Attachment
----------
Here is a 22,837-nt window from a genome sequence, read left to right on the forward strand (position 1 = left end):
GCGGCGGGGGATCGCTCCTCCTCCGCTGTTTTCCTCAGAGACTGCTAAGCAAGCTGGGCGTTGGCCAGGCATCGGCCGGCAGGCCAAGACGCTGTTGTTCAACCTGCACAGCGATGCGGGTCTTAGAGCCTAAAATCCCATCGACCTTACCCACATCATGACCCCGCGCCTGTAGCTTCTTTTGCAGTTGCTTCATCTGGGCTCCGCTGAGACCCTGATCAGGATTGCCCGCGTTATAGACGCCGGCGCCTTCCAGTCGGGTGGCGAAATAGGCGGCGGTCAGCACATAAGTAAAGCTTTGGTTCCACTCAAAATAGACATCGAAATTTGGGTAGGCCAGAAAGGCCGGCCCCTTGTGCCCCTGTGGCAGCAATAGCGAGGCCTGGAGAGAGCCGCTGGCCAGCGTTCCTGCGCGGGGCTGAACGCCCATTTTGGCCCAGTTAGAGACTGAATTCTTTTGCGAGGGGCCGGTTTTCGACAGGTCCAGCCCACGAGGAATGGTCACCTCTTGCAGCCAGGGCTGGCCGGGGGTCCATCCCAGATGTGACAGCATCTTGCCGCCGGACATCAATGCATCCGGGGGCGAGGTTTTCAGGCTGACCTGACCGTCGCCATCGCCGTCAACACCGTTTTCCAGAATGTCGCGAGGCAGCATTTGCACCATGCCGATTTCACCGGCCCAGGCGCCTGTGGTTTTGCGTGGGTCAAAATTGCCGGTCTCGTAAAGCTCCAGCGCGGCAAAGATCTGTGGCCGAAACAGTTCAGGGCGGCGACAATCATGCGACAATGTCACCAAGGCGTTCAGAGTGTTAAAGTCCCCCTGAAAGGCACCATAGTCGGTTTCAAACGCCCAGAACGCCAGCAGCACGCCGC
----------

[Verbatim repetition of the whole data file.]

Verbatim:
Here is a 22,837-nt window from a genome sequence, read left to right on the forward strand (position 1 = left end):
GCGGCGGGGGATCGCTCCTCCTCCGCTGTTTTCCTCAGAGACTGCTAAGCAAGCTGGGCGTTGGCCAGGCATCGGCCGGCAGGCCAAGACGCTGTTGTTCAACCTGCACAGCGATGCGGGTCTTAGAGCCTAAAATCCCATCGACCTTACCCACATCATGACCCCGCGCCTGTAGCTTCTTTTGCAGTTGCTTCATCTGGGCTCCGCTGAGACCCTGATCAGGATTGCCCGCGTTATAGACGCCGGCGCCTTCCAGTCGGGTGGCGAAATAGGCGGCGGTCAGCACATAAGTAAAGCTTTGGTTCCACTCAAAATAGACATCGAAATTTGGGTAGGCCAGAAAGGCCGGCCCCTTGTGCCCCTGTGGCAGCAATAGCGAGGCCTGGAGAGAGCCGCTGGCCAGCGTTCCTGCGCGGGGCTGAACGCCCATTTTGGCCCAGTTAGAGACTGAATTCTTTTGCGAGGGGCCGGTTTTCGACAGGTCCAGCCCACGAGGAATGGTCACCTCTTGCAGCCAGGGCTGGCCGGGGGTCCATCCCAGATGTGACAGCATCTTGCCGCCGGACATCAATGCATCCGGGGGCGAGGTTTTCAGGCTGACCTGACCGTCGCCATCGCCGTCAACACCGTTTTCCAGAATGTCGCGAGGCAGCATTTGCACCATGCCGATTTCACCGGCCCAGGCGCCTGTGGTTTTGCGTGGGTCAAAATTGCCGGTCTCGTAAAGCTCCAGCGCGGCAAAGATCTGTGGCCGAAACAGTTCAGGGCGGCGACAATCATGCGACAATGTCACCAAGGCGTTCAGAGTGTTAAAGTCCCCCTGAAAGGCACCATAGTCGGTTTCAAACGCCCAGAACGCCAGCAGCACGCCGC